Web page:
ALABAMA - Some Police Walkie-Talkies Won't Talk : LUSENET : Grassroots Information Coordination Center (GICC) : One Thread


Some police walkie-talkies won't talk

Different brands can't communicate with each other

03/19/2000 By STEVE DOYLE Times Staff Writer

It's an indelible image - police herding frightened students away from Columbine High School. From the hovering news helicopter, it looked like the cops had the situation under control.

They didn't.

Fifteen law enforcement agencies - from the FBI to the local sheriff's department - converged on the high school when Eric Harris and Dylan Klebold began their shooting rampage.

Crime news & statistics

What the TV cameras didn't show was that radio communication between the departments was nearly impossible because each used a different brand of walkie-talkie. Radios made by one company wouldn't "talk" to radios made by another.

Retired Madison Police Chief Cecil Moses said the communication problems at Columbine could just as easily have happened in Alabama.

There are more than 350 police and sheriff's departments in the state, and few use the same radio gear.

Smaller departments tend to have older, analog walkie-talkies with limited range.

Many large police forces, including Huntsville, have switched to state-of-the-art digital radios.

Moses, who spent the past year as chairman of the Alabama Law Enforcement Technology Alliance - ALETA, for short - said there's almost no "interoperability" between radios made by different companies.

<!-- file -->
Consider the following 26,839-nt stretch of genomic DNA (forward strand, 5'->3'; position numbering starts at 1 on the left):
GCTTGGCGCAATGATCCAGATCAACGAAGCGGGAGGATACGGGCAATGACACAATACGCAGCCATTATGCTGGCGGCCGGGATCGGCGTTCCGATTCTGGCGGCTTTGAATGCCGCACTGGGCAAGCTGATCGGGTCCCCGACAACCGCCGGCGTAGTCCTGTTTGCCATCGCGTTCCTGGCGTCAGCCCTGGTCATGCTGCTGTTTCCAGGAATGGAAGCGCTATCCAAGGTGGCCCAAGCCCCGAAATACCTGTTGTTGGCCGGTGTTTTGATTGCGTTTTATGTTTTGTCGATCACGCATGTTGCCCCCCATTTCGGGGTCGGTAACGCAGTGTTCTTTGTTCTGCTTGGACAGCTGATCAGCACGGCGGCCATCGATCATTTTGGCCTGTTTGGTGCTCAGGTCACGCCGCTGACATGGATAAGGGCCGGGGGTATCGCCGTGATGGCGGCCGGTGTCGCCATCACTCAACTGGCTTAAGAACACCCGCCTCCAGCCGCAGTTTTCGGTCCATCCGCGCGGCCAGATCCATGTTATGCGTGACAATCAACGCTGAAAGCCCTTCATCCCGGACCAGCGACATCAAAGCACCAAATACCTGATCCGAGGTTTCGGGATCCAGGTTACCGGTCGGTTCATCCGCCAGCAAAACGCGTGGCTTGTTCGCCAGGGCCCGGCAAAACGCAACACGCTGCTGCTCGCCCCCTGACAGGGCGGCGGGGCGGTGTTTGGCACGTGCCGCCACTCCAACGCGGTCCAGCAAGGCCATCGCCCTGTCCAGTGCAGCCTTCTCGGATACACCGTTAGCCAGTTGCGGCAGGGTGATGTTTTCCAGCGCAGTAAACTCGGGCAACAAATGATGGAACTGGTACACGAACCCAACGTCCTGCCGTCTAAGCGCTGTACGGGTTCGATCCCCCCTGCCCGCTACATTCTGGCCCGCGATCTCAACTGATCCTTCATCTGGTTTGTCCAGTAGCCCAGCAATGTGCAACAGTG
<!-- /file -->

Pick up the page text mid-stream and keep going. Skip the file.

"There's a real hunger out there for a better way of doing things," he said.

Last week, Gov. Don Siegelman, at the urging of Moses and other alliance board members, signed an executive order promising to develop a statewide strategy for improving communication between police departments.

Moses said Alabama is one of the first states to take a hard look at law enforcement data sharing. Colorado began a similar effort shortly after the Columbine massacre.

Siegelman's order creates the Office of Law Enforcement Systems Integration and Standards in Montgomery.

It will have six employees overseen by a 13-member board of directors.

One goal is to develop a statewide standard for police radios and laptop computers. The idea is to get every law enforcement agency in Alabama on the same page when it comes to technology.

Decatur Police Chief Joel Gilliam said he welcomes advice from the state about what radios to buy.

He said police chiefs now must rely on sales people to tell them what their radio can do and whether it's compatible with other departments.

Decatur's police radios, he said, won't allow officers to talk with cops in Huntsville or Madison.

"If someone robs a bank in Huntsville, spends the money in Decatur and sleeps in Madison, the only way I can hear about it is on the news," Gilliam said. "It just doesn't make sense."

The new office will also look at improving police access to state crime data bases.

Many state agencies, such as the Department of Corrections, have tons of valuable information on computer that officers in the field cannot access quickly.

"It takes hours - days sometimes - for an investigator to find out about someone's background," Moses said.

) 2000 The Huntsville Times. Used with permission.

-- (, March 19, 2000

Moderation questions? read the FAQ